Louder Than War’s Jay S Rawley finds that our new band of the day Maud’s music needs to be listened to, and the more you listen the more you will get from them.
As I sit writing this overview of the EP “The Navigation”, the first release from the band Maud, it really hits me. This is music to be listened to. I know, that sounds funny. I mean, all music is meant to be listened to, right? Let’s just say that these songs demand a bit more of our attention. Not to say you couldn’t put these in your iPod and go for a jog, but the closer you pay attention to these songs, the more you will get out of them. The trio consists of namesake Maud Waret, vocals and violin, Nikolaj Bjerre, percussion/kalimba, and finally Philippe Locke on keys and guitars. Live they bring in Diogenes Baptistella on guitar. So what do they sound like? Philippe described their music to me as “a bouillabaisse of Kate Bush, Bjork, Oasis, Laurie Anderson and Cinema strings..” Latitude, the lead track opens with a violin figure, but once the drums kick in we have a track that not only sounds great in headphones but also would sound great on a packed pumping dance floor. Next up is probably my favorite track (for now), from the EP, Deep Blue. You know how at the end of a movie they will roll credits over what turns out to be the coolest song of the movie? This could be that song. A brooding minor key piece of ear candy that just sticks in your head. I don’t speak French, so the lyrics to the next song, Seule, which Maud sings in French, I’m not sure about. But then again you don’t have to be. Just sit back and listen. Next up is Limbo, which opens with an ethereal vocal that makes one think of a choir in a cathedral, until it morphs into one of the more pulsing tracks here. The Urgency of the music really supports the lyrics, and again this would be great in a club. The final track is Lady Day, which was the first song they wrote they wrote together, and is an ode to Billie Holiday and other musicians we’ve lost, but whose music still moves people everywhere to this day.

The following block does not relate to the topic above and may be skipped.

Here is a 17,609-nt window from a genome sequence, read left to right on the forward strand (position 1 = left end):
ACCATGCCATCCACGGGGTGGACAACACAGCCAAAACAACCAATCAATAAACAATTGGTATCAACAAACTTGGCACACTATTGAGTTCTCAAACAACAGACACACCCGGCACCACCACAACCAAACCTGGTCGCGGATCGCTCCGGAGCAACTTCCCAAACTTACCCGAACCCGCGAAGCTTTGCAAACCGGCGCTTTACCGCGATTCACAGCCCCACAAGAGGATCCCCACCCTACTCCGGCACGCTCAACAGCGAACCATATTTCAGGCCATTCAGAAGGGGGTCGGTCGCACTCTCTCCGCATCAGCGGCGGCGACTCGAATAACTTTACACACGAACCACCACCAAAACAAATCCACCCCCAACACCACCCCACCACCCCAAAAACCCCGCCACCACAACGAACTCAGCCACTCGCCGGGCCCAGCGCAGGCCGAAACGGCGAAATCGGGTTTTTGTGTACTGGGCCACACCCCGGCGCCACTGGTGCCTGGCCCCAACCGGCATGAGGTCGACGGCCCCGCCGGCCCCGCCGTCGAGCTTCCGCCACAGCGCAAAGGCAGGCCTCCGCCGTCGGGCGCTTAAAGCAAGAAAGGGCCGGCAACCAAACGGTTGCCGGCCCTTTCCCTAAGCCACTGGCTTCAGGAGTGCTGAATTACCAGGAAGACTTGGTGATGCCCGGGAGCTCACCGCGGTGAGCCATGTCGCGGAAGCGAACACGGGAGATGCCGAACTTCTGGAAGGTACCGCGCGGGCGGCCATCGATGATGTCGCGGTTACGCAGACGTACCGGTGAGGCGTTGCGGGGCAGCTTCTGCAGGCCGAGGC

This as yet unsigned North London band is currently writing and rehearsing material for their next full length album, which Philippe tells me will be more “rainforest music with a hook and a beat…” Very cool. Catching them live is a bit hit or miss right now, but I will be keeping an eye and an ear out. As for now, The Navigation is available on iTunes, with proceeds going towards Medecins Sans Frontieres, or you can listen and download them on Soundcloud here.
All words by Jay S Rawley. More work by Jay on Louder Than War can be found here.